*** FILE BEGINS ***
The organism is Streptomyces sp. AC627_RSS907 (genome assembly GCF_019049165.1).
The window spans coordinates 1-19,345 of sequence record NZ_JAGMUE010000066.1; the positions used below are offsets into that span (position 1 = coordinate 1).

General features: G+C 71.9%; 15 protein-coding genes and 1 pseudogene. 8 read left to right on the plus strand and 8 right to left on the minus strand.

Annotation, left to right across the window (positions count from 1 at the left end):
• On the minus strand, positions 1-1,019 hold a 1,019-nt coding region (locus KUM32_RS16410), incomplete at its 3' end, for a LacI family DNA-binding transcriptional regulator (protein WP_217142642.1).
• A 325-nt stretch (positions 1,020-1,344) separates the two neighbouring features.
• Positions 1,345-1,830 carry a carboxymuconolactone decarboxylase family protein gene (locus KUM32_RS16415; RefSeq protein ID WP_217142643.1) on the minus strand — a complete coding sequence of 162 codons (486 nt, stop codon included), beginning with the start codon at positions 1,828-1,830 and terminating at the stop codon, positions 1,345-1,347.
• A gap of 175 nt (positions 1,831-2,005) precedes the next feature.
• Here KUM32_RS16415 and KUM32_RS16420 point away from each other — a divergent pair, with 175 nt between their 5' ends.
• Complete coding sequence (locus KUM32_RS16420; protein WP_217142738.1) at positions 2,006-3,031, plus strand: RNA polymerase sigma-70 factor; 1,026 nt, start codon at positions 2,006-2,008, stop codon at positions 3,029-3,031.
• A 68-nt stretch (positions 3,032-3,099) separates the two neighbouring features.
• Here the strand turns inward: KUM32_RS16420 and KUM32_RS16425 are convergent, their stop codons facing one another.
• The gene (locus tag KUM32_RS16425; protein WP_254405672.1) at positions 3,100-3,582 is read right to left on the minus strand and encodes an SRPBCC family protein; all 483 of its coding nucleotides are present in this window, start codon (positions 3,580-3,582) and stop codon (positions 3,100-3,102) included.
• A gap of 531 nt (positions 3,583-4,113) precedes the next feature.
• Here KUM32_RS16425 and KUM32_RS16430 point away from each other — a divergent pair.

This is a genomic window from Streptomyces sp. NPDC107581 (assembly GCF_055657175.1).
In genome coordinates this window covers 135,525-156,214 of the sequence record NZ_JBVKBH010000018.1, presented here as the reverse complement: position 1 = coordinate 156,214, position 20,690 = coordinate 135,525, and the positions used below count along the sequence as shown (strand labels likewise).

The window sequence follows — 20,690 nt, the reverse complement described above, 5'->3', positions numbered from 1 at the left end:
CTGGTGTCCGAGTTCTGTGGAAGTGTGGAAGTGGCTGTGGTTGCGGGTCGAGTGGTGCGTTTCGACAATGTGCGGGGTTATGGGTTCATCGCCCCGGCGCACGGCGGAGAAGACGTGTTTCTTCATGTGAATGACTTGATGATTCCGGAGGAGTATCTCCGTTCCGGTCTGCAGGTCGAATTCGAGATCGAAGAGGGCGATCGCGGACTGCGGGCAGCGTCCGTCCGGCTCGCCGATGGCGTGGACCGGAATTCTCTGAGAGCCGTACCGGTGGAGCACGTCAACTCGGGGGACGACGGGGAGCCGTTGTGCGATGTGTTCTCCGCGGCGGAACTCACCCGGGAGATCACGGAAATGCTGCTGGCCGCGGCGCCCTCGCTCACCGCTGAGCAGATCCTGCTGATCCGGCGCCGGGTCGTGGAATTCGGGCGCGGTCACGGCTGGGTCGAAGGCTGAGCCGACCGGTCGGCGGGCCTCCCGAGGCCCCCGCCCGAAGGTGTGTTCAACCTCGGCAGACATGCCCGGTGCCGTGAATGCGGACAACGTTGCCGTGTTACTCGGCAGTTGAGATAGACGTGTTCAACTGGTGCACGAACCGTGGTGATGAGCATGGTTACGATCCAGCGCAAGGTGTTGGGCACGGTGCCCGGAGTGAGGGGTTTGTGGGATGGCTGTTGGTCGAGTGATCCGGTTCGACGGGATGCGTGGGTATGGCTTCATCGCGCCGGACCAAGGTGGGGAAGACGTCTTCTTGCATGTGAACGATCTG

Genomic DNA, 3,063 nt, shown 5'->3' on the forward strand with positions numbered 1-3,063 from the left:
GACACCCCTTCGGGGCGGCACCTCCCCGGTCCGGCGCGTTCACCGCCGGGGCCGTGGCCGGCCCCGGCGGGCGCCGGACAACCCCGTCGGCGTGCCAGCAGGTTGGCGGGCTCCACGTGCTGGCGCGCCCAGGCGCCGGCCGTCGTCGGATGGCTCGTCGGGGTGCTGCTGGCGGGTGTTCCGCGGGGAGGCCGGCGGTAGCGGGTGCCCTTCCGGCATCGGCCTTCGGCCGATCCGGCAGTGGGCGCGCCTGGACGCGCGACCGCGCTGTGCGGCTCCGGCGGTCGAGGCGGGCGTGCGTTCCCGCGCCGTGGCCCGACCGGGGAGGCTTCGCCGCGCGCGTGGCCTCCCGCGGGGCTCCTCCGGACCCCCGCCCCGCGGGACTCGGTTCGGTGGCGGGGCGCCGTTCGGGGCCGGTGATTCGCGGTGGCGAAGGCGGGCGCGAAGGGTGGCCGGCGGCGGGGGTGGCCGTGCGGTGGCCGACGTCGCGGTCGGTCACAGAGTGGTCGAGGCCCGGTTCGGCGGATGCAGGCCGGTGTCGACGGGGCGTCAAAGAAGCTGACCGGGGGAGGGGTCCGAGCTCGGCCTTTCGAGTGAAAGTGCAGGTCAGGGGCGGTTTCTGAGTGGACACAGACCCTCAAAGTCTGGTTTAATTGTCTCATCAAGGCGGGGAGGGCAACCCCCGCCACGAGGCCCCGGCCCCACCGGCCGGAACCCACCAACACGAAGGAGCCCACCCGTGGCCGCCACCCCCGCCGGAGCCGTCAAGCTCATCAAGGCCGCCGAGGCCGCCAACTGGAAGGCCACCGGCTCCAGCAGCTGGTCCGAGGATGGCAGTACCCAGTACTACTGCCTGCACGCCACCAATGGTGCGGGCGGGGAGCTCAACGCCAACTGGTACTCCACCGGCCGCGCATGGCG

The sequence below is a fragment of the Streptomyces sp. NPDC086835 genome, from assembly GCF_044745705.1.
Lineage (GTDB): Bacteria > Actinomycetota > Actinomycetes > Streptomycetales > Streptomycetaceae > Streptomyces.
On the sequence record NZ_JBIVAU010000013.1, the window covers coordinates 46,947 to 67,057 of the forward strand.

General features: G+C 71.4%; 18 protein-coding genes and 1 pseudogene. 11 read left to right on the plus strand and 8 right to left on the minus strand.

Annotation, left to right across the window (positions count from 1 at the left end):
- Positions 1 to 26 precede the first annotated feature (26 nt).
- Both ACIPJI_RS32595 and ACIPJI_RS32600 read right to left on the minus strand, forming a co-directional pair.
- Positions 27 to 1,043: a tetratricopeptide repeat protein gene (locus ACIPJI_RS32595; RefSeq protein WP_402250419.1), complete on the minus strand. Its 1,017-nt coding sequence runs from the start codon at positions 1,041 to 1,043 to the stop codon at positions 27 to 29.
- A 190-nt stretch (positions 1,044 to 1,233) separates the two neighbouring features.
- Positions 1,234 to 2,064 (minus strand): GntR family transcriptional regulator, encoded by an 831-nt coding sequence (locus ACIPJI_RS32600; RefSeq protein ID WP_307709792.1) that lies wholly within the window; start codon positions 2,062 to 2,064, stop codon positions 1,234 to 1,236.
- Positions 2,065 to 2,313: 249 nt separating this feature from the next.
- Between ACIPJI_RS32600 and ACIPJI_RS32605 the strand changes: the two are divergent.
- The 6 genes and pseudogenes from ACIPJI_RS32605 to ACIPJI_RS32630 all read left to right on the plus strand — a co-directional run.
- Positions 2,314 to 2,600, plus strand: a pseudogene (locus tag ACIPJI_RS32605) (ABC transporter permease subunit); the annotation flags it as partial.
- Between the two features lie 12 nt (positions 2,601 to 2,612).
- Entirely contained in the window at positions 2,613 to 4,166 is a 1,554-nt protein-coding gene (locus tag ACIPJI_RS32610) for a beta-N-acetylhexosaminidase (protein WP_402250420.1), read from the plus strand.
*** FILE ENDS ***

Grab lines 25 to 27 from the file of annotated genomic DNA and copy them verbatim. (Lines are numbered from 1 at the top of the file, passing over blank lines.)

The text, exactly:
General features: G+C 71.4%; 18 protein-coding genes and 1 pseudogene. 11 read left to right on the plus strand and 8 right to left on the minus strand.

Annotation, left to right across the window (positions count from 1 at the left end):
- Positions 1 to 26 precede the first annotated feature (26 nt).